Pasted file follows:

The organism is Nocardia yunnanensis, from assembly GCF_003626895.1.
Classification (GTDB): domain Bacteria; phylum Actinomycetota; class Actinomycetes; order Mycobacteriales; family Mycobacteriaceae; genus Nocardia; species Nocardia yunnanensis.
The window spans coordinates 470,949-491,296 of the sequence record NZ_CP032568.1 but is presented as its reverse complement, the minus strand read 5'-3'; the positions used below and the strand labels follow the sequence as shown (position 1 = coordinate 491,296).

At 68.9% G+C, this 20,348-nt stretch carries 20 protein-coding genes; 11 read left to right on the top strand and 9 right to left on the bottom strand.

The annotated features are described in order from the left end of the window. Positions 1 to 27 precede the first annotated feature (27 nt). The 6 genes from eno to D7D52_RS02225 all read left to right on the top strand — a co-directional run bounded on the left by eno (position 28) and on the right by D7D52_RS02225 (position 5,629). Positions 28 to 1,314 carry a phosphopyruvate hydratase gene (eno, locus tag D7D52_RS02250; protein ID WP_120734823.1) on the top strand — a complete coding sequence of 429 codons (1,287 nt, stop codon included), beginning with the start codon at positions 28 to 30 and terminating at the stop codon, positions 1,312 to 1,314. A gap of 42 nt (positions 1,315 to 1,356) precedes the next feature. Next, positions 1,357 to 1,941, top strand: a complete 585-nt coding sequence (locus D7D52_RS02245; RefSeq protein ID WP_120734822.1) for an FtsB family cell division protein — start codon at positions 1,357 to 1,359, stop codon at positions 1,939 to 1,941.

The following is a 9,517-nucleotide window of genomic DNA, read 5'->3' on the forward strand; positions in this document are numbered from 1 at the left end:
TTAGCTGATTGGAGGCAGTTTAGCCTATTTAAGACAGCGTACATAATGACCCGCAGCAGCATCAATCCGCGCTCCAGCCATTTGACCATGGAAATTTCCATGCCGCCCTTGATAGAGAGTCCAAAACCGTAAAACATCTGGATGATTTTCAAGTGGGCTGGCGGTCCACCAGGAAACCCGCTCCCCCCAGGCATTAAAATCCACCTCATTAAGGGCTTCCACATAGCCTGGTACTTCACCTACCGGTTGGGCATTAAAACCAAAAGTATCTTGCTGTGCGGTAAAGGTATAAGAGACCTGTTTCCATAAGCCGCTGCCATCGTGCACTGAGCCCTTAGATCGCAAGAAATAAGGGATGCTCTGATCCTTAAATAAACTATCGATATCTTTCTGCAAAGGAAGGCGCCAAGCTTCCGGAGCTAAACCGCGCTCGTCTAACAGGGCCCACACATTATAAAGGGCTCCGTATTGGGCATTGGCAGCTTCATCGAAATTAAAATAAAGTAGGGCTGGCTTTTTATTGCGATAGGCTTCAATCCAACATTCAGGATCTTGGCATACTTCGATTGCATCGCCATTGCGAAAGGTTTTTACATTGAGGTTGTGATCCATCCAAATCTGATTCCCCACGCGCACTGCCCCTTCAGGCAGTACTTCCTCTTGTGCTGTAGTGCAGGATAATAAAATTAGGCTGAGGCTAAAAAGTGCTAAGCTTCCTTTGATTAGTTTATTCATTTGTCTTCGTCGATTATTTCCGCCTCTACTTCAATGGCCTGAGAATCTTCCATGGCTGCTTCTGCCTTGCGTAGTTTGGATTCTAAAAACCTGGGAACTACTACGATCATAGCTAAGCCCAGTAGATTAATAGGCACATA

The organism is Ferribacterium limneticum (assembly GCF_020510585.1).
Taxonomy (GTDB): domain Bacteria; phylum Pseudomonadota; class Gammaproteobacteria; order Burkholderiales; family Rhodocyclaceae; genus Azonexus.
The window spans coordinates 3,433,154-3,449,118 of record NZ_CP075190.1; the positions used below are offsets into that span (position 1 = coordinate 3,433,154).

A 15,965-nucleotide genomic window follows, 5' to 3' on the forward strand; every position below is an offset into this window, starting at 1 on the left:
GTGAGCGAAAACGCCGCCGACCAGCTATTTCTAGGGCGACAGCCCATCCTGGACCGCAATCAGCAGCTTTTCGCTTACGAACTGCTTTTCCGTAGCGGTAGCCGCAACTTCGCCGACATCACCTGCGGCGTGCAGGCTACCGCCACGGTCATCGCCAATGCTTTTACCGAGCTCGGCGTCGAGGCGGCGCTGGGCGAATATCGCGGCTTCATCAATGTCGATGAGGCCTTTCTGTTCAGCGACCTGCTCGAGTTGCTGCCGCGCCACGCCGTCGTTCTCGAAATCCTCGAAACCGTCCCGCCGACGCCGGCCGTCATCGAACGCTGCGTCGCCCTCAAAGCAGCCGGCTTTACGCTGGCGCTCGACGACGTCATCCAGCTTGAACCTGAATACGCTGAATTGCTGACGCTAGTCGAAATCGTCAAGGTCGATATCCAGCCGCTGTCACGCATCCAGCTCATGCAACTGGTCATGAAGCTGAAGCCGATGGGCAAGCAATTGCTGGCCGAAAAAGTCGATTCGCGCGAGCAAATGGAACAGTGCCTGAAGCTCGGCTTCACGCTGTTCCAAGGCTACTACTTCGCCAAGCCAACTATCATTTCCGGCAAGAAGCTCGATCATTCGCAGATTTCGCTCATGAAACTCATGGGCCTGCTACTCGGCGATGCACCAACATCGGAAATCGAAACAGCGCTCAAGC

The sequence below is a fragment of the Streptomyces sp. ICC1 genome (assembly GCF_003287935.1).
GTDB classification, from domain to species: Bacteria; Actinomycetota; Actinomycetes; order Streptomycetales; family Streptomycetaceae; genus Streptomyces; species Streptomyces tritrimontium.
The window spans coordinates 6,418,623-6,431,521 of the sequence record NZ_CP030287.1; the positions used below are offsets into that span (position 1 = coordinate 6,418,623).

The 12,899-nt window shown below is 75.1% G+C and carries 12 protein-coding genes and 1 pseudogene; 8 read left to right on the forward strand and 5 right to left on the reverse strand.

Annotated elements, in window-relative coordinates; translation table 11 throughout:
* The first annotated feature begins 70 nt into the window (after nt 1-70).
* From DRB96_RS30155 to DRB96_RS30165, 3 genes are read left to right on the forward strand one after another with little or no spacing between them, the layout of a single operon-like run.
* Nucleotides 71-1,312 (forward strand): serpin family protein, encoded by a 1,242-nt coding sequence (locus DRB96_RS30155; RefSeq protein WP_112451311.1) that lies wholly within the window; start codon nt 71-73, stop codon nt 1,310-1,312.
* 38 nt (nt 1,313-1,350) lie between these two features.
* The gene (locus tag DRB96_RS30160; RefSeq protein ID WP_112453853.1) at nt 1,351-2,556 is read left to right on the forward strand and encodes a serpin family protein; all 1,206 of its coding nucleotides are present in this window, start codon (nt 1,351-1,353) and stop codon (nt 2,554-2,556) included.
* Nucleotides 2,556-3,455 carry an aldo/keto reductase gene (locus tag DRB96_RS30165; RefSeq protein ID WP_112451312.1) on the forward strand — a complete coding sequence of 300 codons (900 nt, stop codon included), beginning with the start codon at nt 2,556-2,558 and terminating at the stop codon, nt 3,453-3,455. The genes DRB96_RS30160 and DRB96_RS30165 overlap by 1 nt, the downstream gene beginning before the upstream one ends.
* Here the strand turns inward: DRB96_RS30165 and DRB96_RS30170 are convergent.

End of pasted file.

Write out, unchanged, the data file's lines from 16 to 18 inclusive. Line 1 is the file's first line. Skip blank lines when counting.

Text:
The 12,899-nt window shown below is 75.1% G+C and carries 12 protein-coding genes and 1 pseudogene; 8 read left to right on the forward strand and 5 right to left on the reverse strand.

Annotated elements, in window-relative coordinates; translation table 11 throughout:
* The first annotated feature begins 70 nt into the window (after nt 1-70).